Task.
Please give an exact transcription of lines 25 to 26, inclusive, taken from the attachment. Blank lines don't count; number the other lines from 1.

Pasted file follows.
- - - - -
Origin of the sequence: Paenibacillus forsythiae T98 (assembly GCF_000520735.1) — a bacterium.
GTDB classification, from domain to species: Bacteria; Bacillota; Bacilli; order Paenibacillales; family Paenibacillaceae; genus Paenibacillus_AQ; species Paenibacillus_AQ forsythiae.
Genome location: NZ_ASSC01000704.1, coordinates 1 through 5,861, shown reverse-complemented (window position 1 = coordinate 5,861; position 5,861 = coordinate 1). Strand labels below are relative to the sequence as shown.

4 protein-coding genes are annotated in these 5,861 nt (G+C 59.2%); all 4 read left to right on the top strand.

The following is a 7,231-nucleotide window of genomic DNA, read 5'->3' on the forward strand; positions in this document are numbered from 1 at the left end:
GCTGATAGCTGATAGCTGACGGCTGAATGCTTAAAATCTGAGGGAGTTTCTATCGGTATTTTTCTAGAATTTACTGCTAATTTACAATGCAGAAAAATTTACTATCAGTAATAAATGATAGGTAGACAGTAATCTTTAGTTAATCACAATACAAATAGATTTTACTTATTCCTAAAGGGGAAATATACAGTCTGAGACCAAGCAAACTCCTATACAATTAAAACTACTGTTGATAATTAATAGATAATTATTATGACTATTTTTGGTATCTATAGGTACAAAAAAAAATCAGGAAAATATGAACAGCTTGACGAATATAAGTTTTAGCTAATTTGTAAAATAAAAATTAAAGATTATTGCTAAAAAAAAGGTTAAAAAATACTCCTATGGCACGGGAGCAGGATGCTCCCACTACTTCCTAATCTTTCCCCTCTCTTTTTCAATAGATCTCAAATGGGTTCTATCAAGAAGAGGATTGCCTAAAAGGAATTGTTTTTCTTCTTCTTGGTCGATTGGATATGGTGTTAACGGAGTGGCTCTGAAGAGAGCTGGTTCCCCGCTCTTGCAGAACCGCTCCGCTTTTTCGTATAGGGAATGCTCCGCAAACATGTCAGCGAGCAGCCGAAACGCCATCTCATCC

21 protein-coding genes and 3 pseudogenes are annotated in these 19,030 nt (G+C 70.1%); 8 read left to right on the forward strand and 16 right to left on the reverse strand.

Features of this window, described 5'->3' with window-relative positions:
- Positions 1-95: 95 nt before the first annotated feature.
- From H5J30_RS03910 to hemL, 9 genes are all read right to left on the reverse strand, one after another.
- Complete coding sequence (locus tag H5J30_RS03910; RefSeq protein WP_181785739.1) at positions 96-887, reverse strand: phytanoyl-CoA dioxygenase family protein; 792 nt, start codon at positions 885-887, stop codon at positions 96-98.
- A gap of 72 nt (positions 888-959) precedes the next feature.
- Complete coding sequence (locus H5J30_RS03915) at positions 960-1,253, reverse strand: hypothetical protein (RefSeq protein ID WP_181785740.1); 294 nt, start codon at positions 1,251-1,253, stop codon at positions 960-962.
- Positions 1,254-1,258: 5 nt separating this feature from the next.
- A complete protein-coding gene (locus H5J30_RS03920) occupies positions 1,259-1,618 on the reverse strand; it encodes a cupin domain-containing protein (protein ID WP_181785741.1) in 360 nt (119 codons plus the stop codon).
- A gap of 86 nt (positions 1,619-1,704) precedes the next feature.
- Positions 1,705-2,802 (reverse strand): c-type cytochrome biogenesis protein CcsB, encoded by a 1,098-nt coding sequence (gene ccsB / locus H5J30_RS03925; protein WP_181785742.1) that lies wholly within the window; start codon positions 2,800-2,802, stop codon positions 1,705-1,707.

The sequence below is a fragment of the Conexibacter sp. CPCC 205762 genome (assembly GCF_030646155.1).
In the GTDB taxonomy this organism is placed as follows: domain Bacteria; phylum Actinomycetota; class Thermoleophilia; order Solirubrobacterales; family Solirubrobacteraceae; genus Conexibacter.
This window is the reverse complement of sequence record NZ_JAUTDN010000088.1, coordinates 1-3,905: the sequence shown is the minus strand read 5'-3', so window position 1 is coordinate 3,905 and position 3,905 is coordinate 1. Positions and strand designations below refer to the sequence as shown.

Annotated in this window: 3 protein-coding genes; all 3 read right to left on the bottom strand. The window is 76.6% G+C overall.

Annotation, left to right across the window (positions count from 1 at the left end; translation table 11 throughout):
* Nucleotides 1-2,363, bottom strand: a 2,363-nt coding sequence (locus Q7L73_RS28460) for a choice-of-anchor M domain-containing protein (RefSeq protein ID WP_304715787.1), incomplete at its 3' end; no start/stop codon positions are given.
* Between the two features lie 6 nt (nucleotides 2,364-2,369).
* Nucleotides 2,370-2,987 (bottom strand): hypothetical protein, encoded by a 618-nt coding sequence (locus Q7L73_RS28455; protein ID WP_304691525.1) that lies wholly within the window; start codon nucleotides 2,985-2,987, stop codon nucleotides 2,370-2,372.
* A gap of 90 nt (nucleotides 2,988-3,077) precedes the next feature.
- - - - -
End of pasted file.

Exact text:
* Nucleotides 2,370-2,987 (bottom strand): hypothetical protein, encoded by a 618-nt coding sequence (locus Q7L73_RS28455; protein ID WP_304691525.1) that lies wholly within the window; start codon nucleotides 2,985-2,987, stop codon nucleotides 2,370-2,372.
* A gap of 90 nt (nucleotides 2,988-3,077) precedes the next feature.